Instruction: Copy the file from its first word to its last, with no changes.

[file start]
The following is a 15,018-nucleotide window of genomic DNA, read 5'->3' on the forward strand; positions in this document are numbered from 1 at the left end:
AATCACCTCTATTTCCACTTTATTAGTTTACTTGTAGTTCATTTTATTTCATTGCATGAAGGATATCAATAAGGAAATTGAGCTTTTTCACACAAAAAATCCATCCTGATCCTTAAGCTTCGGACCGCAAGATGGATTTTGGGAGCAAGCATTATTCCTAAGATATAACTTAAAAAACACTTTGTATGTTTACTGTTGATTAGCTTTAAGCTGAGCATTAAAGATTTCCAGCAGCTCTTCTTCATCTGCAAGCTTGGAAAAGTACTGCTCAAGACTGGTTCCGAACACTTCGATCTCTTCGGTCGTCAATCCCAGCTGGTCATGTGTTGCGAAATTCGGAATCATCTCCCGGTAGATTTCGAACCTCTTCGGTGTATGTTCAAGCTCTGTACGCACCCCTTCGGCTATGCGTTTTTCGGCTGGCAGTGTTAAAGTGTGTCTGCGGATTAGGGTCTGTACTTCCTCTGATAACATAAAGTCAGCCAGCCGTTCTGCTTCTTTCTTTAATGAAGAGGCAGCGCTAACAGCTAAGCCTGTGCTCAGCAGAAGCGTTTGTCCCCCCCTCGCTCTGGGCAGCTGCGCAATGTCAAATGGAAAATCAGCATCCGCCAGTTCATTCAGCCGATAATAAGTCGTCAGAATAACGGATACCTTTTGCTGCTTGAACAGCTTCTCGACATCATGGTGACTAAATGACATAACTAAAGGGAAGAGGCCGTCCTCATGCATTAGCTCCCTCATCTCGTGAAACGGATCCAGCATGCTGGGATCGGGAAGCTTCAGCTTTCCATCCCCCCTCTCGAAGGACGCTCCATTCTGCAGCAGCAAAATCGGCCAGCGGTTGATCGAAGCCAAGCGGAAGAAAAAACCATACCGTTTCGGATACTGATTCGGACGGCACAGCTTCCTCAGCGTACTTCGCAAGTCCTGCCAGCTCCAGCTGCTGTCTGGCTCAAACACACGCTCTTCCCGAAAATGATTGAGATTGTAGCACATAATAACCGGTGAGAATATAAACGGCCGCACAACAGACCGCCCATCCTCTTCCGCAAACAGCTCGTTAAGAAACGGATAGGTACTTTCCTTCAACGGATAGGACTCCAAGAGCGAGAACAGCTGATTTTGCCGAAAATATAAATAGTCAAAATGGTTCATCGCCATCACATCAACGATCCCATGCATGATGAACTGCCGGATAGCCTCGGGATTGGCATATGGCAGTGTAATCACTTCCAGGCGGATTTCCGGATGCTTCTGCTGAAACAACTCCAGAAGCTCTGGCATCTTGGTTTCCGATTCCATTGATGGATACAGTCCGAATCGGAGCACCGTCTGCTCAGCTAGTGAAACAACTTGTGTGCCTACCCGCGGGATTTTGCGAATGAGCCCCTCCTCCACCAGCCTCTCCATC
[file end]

The following is a 15,018-nucleotide window of genomic DNA, read 5'->3' on the forward strand; positions in this document are numbered from 1 at the left end:
AATCACCTCTATTTCCACTTTATTAGTTTACTTGTAGTTCATTTTATTTCATTGCATGAAGGATATCAATAAGGAAATTGAGCTTTTTCACACAAAAAATCCATCCTGATCCTTAAGCTTCGGACCGCAAGATGGATTTTGGGAGCAAGCATTATTCCTAAGATATAACTTAAAAAACACTTTGTATGTTTACTGTTGATTAGCTTTAAGCTGAGCATTAAAGATTTCCAGCAGCTCTTCTTCATCTGCAAGCTTGGAAAAGTACTGCTCAAGACTGGTTCCGAACACTTCGATCTCTTCGGTCGTCAATCCCAGCTGGTCATGTGTTGCGAAATTCGGAATCATCTCCCGGTAGATTTCGAACCTCTTCGGTGTATGTTCAAGCTCTGTACGCACCCCTTCGGCTATGCGTTTTTCGGCTGGCAGTGTTAAAGTGTGTCTGCGGATTAGGGTCTGTACTTCCTCTGATAACATAAAGTCAGCCAGCCGTTCTGCTTCTTTCTTTAATGAAGAGGCAGCGCTAACAGCTAAGCCTGTGCTCAGCAGAAGCGTTTGTCCCCCCCTCGCTCTGGGCAGCTGCGCAATGTCAAATGGAAAATCAGCATCCGCCAGTTCATTCAGCCGATAATAAGTCGTCAGAATAACGGATACCTTTTGCTGCTTGAACAGCTTCTCGACATCATGGTGACTAAATGACATAACTAAAGGGAAGAGGCCGTCCTCATGCATTAGCTCCCTCATCTCGTGAAACGGATCCAGCATGCTGGGATCGGGAAGCTTCAGCTTTCCATCCCCCCTCTCGAAGGACGCTCCATTCTGCAGCAGCAAAATCGGCCAGCGGTTGATCGAAGCCAAGCGGAAGAAAAAACCATACCGTTTCGGATACTGATTCGGACGGCACAGCTTCCTCAGCGTACTTCGCAAGTCCTGCCAGCTCCAGCTGCTGTCTGGCTCAAACACACGCTCTTCCCGAAAATGATTGAGATTGTAGCACATAATAACCGGTGAGAATATAAACGGCCGCACAACAGACCGCCCATCCTCTTCCGCAAACAGCTCGTTAAGAAACGGATAGGTACTTTCCTTCAACGGATAGGACTCCAAGAGCGAGAACAGCTGATTTTGCCGAAAATATAAATAGTCAAAATGGTTCATCGCCATCACATCAACGATCCCATGCATGATGAACTGCCGGATAGCCTCGGGATTGGCATATGGCAGTGTAATCACTTCCAGGCGGATTTCCGGATGCTTCTGCTGAAACAACTCCAGAAGCTCTGGCATCTTGGTTTCCGATTCCATTGATGGATACAGTCCGAATCGGAGCACCGTCTGCTCAGCTAGTGAAACAACTTGTGTGCCTACCCGCGGGATTTTGCGAATGAGCCCCTCCTCCACCAGCCTCTCCATC